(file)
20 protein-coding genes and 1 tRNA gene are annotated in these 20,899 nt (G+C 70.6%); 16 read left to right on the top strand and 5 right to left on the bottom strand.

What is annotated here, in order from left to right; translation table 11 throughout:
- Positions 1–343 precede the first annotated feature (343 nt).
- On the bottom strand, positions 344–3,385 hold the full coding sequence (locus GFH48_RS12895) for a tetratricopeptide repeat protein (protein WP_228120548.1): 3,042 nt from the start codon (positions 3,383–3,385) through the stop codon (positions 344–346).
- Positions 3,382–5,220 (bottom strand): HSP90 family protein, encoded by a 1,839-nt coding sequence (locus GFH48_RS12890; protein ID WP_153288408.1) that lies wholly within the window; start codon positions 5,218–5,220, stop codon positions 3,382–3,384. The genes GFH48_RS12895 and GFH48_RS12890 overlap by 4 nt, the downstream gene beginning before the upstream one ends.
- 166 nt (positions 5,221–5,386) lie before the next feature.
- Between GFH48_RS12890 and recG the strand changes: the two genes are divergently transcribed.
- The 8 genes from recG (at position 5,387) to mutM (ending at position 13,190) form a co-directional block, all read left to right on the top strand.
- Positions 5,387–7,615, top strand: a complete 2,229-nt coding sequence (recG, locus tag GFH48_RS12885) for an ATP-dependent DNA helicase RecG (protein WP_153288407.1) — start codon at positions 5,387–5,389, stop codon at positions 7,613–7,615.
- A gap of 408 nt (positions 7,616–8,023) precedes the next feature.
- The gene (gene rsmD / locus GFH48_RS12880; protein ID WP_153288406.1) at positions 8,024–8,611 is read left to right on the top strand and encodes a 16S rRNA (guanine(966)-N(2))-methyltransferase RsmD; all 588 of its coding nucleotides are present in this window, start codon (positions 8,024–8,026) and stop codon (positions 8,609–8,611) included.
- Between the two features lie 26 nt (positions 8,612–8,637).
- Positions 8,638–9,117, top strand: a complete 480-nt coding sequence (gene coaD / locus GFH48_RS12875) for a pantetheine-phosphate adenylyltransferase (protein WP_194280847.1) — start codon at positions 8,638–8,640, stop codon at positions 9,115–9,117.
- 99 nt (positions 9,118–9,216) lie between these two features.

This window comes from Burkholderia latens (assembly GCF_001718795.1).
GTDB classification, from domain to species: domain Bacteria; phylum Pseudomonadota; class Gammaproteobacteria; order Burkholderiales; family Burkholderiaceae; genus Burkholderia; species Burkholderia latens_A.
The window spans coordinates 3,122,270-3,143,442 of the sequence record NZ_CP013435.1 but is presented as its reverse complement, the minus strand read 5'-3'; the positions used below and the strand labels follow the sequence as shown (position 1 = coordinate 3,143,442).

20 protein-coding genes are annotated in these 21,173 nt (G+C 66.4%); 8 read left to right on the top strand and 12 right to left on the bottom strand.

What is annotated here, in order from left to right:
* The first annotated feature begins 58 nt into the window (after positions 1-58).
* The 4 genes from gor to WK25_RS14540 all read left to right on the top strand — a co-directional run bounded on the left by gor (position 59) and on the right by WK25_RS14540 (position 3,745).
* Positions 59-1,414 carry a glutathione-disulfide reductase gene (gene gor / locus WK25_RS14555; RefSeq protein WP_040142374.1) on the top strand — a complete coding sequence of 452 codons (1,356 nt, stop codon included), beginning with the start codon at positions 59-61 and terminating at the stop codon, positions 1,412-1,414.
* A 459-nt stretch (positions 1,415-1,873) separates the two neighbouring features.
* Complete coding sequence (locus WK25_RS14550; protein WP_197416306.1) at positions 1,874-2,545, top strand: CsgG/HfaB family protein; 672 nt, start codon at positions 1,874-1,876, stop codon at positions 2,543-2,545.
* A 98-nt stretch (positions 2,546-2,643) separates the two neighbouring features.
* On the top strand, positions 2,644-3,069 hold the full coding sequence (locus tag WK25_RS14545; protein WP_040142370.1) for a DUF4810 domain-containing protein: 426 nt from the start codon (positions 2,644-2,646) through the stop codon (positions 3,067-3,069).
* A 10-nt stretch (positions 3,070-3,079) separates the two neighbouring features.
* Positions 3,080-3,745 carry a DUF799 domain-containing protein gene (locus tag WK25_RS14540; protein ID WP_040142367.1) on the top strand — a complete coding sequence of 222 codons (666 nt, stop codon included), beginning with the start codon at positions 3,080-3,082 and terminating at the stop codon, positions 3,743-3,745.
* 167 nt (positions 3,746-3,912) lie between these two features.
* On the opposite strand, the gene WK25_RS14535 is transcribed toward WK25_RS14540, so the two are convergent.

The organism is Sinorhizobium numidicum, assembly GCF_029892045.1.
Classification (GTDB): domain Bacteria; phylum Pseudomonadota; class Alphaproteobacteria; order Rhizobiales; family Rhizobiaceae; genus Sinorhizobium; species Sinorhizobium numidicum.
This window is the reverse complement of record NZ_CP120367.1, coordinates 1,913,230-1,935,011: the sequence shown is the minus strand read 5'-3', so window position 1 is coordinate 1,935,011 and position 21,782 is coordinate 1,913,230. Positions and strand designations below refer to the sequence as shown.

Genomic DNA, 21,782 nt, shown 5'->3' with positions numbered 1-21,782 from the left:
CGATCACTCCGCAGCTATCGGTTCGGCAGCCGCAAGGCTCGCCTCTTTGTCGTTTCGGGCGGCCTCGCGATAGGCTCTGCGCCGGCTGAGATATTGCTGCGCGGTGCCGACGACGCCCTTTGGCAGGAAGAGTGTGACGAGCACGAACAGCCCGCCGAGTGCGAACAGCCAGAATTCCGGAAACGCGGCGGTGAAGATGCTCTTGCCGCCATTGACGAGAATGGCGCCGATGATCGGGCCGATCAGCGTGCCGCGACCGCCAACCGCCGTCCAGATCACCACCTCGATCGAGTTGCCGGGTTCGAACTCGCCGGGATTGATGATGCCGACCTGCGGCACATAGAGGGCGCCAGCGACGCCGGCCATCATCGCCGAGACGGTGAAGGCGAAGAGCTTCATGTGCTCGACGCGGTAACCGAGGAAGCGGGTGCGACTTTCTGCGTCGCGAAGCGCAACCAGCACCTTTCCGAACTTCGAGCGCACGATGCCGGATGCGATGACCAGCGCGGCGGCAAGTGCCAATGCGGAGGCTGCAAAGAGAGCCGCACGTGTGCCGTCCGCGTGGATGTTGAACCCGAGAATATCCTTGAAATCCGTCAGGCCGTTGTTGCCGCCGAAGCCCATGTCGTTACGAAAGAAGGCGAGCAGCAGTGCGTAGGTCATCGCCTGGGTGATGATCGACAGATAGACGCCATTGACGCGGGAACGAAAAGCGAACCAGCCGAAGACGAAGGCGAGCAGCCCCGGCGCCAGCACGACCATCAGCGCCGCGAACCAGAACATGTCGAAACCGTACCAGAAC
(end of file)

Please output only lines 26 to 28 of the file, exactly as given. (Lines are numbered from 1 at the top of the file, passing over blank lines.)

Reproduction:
* On the top strand, positions 2,644-3,069 hold the full coding sequence (locus tag WK25_RS14545; protein WP_040142370.1) for a DUF4810 domain-containing protein: 426 nt from the start codon (positions 2,644-2,646) through the stop codon (positions 3,067-3,069).
* A 10-nt stretch (positions 3,070-3,079) separates the two neighbouring features.
* Positions 3,080-3,745 carry a DUF799 domain-containing protein gene (locus tag WK25_RS14540; protein ID WP_040142367.1) on the top strand — a complete coding sequence of 222 codons (666 nt, stop codon included), beginning with the start codon at positions 3,080-3,082 and terminating at the stop codon, positions 3,743-3,745.